US auto sales were at their highest seasonally adjusted annual rate of the year. However, Ward Auto’s SAAR estimate of 17.9 million marked the third month that the SAAR declined year-over-year. The October 2015 rate was 18.1 million.
The year-to-date SAAR was 17.3 million, unchanged from the 10 month total in 2015, according to Wards, but is still on track to reach 17.4 million for 2016 and top last year’s record.
Most manufacturers saw sales decline from October 2015 levels. Subaru and Hyundai were exceptions, both growing just over 4 percent from last year.
The three month y/y decline is an indicator that automotive sales have reached their peak and the extraordinary growth trend is over. That said, automotive sales are still very strong and the steel industry is not expecting any significant changes in sales to the industry in 2017.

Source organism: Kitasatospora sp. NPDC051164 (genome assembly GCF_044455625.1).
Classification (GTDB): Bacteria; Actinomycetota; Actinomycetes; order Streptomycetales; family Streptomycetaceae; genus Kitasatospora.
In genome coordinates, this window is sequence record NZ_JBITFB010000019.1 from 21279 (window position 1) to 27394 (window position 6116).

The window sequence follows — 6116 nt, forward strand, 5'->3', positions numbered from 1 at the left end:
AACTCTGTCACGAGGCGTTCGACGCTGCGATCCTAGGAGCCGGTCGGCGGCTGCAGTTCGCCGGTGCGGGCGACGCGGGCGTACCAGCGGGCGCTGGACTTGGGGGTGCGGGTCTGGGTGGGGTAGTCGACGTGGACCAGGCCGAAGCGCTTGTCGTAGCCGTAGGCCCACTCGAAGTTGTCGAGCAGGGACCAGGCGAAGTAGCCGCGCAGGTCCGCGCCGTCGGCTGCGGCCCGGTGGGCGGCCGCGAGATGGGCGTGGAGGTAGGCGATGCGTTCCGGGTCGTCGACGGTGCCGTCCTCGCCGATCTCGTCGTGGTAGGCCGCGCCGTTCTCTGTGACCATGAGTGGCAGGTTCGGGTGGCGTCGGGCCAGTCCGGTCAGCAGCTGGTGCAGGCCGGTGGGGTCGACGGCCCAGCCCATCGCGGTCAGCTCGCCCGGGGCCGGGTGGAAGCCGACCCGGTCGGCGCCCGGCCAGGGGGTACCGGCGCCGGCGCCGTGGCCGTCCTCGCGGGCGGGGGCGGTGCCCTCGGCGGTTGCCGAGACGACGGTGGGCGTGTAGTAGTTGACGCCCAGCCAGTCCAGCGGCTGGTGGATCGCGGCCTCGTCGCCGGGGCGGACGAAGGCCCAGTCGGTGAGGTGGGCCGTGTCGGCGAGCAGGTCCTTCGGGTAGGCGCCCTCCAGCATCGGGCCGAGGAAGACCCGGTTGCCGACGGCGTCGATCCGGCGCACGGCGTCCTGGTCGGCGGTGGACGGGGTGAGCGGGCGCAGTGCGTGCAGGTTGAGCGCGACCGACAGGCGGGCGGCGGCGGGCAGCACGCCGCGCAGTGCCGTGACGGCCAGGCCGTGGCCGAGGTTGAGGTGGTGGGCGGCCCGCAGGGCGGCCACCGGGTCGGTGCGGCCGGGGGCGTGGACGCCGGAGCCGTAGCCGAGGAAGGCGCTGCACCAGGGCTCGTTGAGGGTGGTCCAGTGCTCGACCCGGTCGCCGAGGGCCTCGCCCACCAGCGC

IHS Markit analyst Tom Libby commented, “Regardless of whether or not 2016 vehicle sales surpass last year, 2016 will turn out to be another very strong year for the industry, particularly from the perspective of the depths of the recession in 2009-11.” Libby told NPR, almost all of the companies are more profitable, and their products are higher quality. “It’s easy to lose sight of how far we have come from six years ago.”
SMU Note: To put the auto sales figures into some perspective, historically the auto industry considered 14.8 million units a good year for automotive. So, the 17.3 SAAR number is an excellent year for the auto (and steel) industry. The question now becomes where does the industry go from here?
Sandy WilliamsRead more from Sandy Williams
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